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27 Apr, 2009 13:20

Bosses beware as workers worldwide seek revenge

Bosses beware as workers worldwide seek revenge

Fear of imminent job losses amid ill-timed “fat cat” bonuses aid a growing feeling that the business elite caused the financial crisis but the workers are paying for it, causing desperate staff to take desperate action.

From "boss napping" in France, to sit-in protests in Belfast, to the surveillance of potentially dangerous staff in New York, it seems that the global recession has sparked hostility in workplaces worldwide, and an air of mistrust is surrounding bosses.

Premeditated protests are being replaced by spontaneous and random acts of revenge, as employees crack under the multiple pressures the financial crisis has brought. Job insecurity, wage cuts, and brutal layoffs means workers are resorting to direct and drastic action.

In France, hostile relationships between employees and employers have always been relatively common, but with the recent barrage of job losses, and with a further 350,000 layoffs predicted this year, antagonistic attitudes toward bosses are rapidly increasing. The phenomenon of “boss napping” in France started in 1968 when in a dispute about rights, several executives were held hostage. But in today’s insecure climate, the French are preparing for a “boss napping” revolution. Two of the most recent incidents of this extreme act of revenge saw Luc Rousselet, the director of 3M's French Operations released after being confined for two days and two nights by angry workers, after the company agreed with the union to re-negotiate severance packages. In the same month, the chief executive of Sony France and his PR manager were also held hostage by employees in a conference room for 24 hours after a meeting was spontaneously hijacked by bitter and mistrusting staff.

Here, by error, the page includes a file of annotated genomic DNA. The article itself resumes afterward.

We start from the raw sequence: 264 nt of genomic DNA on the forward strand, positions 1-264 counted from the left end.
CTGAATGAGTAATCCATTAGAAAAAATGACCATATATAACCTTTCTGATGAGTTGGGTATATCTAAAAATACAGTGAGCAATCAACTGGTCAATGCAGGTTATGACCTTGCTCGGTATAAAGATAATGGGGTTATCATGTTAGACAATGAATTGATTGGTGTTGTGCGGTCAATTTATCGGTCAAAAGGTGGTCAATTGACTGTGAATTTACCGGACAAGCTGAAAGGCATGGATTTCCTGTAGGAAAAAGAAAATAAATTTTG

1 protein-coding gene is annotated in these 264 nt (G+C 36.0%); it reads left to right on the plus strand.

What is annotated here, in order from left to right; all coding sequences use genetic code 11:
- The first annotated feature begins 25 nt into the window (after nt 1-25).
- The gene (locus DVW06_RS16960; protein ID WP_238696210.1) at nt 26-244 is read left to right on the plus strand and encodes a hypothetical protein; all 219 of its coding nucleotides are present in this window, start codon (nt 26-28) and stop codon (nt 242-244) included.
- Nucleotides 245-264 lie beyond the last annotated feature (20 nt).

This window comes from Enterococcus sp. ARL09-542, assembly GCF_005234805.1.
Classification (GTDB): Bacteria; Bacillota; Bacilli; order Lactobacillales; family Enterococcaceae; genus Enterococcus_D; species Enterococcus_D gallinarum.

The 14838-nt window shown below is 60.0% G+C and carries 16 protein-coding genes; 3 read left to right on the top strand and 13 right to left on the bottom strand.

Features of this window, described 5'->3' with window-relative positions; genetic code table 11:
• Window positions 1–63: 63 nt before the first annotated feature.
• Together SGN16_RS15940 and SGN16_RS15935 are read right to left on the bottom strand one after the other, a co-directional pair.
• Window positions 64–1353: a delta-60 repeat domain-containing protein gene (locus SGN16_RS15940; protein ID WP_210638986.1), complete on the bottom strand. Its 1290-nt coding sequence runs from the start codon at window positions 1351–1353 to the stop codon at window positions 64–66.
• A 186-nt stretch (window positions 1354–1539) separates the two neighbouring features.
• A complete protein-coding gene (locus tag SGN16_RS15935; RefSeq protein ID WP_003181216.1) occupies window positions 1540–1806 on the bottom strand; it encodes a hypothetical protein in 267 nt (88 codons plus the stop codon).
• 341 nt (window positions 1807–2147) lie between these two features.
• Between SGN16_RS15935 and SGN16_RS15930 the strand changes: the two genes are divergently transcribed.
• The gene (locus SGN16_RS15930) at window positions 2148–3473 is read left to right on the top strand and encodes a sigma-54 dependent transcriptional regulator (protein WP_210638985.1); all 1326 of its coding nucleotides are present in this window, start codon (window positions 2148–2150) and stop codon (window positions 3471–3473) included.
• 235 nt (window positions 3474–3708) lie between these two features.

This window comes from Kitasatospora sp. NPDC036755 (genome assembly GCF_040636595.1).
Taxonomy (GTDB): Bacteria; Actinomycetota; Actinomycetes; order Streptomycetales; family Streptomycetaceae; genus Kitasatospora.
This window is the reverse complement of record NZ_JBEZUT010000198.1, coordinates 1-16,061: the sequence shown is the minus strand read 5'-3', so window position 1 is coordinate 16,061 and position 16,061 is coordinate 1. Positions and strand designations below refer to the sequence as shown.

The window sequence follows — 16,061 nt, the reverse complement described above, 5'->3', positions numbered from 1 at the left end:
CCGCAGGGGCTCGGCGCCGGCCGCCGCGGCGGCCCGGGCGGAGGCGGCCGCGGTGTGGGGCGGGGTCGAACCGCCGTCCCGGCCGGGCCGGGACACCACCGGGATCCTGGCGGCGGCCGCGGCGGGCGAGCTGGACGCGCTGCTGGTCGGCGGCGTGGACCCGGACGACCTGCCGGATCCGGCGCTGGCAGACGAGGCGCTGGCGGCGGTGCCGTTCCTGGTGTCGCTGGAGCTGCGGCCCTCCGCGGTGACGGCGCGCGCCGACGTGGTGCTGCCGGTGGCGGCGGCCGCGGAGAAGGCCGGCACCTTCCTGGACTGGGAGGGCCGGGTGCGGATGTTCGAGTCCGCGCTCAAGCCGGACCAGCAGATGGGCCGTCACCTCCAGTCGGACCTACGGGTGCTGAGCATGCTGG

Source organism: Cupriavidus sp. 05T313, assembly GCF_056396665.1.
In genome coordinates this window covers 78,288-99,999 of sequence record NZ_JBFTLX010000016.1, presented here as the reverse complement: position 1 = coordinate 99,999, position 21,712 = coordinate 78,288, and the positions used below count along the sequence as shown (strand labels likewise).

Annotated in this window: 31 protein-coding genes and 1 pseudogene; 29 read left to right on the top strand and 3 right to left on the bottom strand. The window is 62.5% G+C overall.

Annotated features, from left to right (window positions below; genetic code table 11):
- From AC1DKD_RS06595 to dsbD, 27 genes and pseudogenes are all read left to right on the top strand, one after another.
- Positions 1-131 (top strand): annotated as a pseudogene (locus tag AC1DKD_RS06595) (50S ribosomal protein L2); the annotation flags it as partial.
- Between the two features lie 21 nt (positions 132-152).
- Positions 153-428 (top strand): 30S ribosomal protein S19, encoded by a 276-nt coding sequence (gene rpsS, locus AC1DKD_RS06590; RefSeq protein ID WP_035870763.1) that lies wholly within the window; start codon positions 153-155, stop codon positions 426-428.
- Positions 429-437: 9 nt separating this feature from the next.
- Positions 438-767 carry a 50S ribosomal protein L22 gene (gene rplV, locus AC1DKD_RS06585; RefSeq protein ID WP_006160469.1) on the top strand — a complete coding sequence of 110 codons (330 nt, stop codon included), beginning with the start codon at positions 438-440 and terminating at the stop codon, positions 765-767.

Patrick Hachaguer of the communist-leaning CGT union said:

“Unfortunately, I think protest movements are going to get more virulent, more violent. People are desperate; they feel companies are staying rich while stealing our jobs. People could start setting fire to factories.”

The French government’s handling of the situation is extremely unpopular. With offensive actions like the recent vandalizing of a factory by workers becoming more widespread, the government is finding itself under increasing pressure to control the violence, while at the same time demonstrating compassion for those affected.

But resentful employees out for revenge are not confined to Europe. In the U.S, a further 600,000 joined the dole queue this month, and an incredible 20 million people in China were laid off last year. In Canada, workers recently occupied a car-welding factory, and welded the doors shut from inside. Their efforts were rewarded with severance payments of double what they were originally offered. In New York, a financial company had a worker they had laid off followed, fearful of what he was capable of doing to co-workers and managers. According to a spokesperson for the surveillance company involved:

“Tough times will cause people to do crazy things. People are taking more precautions.”